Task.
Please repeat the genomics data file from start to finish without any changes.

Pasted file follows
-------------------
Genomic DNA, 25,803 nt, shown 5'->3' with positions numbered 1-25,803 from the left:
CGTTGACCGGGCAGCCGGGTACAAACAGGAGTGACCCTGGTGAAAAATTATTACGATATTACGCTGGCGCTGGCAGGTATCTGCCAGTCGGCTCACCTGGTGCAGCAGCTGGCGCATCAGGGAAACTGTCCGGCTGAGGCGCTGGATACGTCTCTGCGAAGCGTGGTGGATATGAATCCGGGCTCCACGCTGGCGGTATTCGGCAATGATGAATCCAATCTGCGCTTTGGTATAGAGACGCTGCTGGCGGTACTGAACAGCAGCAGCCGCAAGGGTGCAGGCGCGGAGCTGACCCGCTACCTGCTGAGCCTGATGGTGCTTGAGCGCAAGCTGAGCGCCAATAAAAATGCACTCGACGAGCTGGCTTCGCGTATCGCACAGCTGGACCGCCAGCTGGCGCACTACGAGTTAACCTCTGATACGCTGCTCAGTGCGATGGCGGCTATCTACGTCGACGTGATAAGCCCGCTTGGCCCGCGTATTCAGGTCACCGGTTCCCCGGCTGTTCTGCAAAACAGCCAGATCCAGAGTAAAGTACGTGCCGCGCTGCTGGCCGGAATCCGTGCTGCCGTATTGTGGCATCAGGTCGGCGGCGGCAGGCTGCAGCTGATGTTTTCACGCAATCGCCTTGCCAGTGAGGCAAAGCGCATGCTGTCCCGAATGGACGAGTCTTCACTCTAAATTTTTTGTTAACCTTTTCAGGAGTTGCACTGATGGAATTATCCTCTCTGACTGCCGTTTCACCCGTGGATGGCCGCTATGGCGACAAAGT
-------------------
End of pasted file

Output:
Genomic DNA, 25,803 nt, shown 5'->3' with positions numbered 1-25,803 from the left:
CGTTGACCGGGCAGCCGGGTACAAACAGGAGTGACCCTGGTGAAAAATTATTACGATATTACGCTGGCGCTGGCAGGTATCTGCCAGTCGGCTCACCTGGTGCAGCAGCTGGCGCATCAGGGAAACTGTCCGGCTGAGGCGCTGGATACGTCTCTGCGAAGCGTGGTGGATATGAATCCGGGCTCCACGCTGGCGGTATTCGGCAATGATGAATCCAATCTGCGCTTTGGTATAGAGACGCTGCTGGCGGTACTGAACAGCAGCAGCCGCAAGGGTGCAGGCGCGGAGCTGACCCGCTACCTGCTGAGCCTGATGGTGCTTGAGCGCAAGCTGAGCGCCAATAAAAATGCACTCGACGAGCTGGCTTCGCGTATCGCACAGCTGGACCGCCAGCTGGCGCACTACGAGTTAACCTCTGATACGCTGCTCAGTGCGATGGCGGCTATCTACGTCGACGTGATAAGCCCGCTTGGCCCGCGTATTCAGGTCACCGGTTCCCCGGCTGTTCTGCAAAACAGCCAGATCCAGAGTAAAGTACGTGCCGCGCTGCTGGCCGGAATCCGTGCTGCCGTATTGTGGCATCAGGTCGGCGGCGGCAGGCTGCAGCTGATGTTTTCACGCAATCGCCTTGCCAGTGAGGCAAAGCGCATGCTGTCCCGAATGGACGAGTCTTCACTCTAAATTTTTTGTTAACCTTTTCAGGAGTTGCACTGATGGAATTATCCTCTCTGACTGCCGTTTCACCCGTGGATGGCCGCTATGGCGACAAAGT